Finally we made it to Strada Nuova, which is one of Venice's major town-planning schemes, linking the city centre around Rialto with the railway station. Our conclusion about Cannaregio is that on this sestiere, special attention must be paid to the number of palaces, dating from the Byzantine period to the 18th century, that are to be found together with large 16th century quater of the Ghetto, and the churches and monasteries, which are numerous in this area too.

    Address:
    Sestiere of Cannaregio.

    Directions:
    North western of Piazza San Marco – a 12 minute walk.

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  • Jerelis's Profile Photo

    Canneregio - Adjencted to the Grand Canal

    by Jerelis Updated Jan 13, 2007

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    The impressive Chiesa di San Giovanni Crisostomo.

    The areas adjencted to the Grand Canal were built up next. The urban sprawl proceeded northwards, on what were, untill then, remote islands. With the construction of the railway and road bridge to the mainland in the 19th century, the mainly residential and religious nature of the sestiere changed. But it contains treasures in its own right.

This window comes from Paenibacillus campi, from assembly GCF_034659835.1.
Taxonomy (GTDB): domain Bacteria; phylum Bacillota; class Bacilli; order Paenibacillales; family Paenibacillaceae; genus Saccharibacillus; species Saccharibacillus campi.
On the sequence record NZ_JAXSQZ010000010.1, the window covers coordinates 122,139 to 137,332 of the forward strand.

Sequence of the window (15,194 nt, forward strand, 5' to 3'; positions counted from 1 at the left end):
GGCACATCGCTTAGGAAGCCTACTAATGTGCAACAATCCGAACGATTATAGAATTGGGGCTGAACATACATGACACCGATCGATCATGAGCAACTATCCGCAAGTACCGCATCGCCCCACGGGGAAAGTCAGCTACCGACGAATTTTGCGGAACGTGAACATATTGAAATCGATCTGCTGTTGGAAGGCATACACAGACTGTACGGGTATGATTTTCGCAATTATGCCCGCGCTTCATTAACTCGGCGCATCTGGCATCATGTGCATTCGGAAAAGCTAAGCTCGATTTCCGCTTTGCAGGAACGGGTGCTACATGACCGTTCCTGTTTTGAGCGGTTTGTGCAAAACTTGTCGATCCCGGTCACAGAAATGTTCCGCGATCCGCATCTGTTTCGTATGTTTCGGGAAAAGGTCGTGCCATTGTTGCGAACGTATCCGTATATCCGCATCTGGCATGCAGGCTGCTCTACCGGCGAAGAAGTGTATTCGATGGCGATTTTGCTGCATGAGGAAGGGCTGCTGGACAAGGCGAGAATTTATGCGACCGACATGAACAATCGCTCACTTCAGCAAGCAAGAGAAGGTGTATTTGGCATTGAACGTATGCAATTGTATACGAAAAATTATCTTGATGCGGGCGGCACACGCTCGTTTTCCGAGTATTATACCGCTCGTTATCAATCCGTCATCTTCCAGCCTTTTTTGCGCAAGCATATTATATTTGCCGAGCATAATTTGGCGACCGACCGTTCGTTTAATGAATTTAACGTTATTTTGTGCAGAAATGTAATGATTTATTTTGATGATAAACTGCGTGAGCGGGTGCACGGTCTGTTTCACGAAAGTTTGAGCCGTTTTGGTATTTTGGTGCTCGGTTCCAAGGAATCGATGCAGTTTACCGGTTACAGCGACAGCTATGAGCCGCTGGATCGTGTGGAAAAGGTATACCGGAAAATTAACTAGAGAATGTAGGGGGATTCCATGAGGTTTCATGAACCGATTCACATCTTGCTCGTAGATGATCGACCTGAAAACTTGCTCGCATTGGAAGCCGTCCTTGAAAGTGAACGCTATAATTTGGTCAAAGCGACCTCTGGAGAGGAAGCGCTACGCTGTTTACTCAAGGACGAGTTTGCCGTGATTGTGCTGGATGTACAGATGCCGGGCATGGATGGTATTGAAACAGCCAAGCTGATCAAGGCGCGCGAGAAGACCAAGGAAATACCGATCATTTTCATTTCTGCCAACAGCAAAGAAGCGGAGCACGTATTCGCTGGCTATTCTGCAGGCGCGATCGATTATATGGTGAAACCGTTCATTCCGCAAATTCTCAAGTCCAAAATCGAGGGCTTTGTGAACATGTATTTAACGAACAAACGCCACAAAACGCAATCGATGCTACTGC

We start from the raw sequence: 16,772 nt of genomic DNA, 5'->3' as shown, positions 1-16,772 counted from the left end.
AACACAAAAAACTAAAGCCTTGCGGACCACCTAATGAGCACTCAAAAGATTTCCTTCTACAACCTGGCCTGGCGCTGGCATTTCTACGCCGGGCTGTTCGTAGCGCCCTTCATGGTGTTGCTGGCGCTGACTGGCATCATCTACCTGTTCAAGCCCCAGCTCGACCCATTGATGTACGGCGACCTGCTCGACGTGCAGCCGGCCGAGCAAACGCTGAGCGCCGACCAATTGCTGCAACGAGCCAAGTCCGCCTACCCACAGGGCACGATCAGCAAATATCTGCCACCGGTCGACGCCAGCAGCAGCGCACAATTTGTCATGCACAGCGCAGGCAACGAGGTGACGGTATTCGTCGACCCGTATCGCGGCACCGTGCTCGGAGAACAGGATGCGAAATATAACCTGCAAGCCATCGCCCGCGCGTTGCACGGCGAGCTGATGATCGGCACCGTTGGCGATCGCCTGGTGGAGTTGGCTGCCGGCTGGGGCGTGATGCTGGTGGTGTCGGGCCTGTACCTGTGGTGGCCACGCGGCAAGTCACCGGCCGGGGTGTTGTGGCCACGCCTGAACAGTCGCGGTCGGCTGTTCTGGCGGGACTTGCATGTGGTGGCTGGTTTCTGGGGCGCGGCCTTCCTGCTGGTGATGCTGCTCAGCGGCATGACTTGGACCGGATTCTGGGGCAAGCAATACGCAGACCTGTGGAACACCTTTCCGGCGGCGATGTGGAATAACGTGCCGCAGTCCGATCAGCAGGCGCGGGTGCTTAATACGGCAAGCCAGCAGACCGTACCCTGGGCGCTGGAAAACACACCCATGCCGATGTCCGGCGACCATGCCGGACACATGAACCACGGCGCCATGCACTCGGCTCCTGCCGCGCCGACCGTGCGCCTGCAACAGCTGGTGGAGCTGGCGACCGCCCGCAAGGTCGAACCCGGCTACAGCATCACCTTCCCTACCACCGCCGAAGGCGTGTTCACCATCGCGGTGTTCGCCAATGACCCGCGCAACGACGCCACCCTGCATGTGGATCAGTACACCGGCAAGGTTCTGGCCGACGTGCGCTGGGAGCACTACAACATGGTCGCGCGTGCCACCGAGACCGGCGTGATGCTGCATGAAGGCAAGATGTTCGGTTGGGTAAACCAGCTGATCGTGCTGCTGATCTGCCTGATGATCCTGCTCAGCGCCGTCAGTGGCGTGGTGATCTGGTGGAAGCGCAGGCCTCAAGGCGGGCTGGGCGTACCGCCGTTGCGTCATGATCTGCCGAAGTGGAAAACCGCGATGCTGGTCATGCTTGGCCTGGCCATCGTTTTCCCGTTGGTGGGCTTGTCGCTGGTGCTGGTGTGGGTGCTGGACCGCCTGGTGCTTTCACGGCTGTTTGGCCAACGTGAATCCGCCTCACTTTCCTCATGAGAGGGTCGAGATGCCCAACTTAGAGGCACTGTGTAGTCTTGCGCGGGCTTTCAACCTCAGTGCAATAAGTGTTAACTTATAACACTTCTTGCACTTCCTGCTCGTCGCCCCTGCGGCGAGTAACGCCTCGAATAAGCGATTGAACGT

We visited Canneregio on our last day in Venice. We started our hike at Stazione Ferroviaria Santa Lucia and walked our way into the sestiere via Rio Terra Lista di Spagna. There are numerous local markets located throughout this area serving the Venetians who still live here, and providing lively and colourful scenes for us. We learned that Canneregio was the last part of the historic center of Venice to be developed, its canal are remarkably straight and well organized. We walked all the way to Fondamenta Nuova and enjoyed the sweeping views of the northern lagoon and the Island of San Michele and Murano.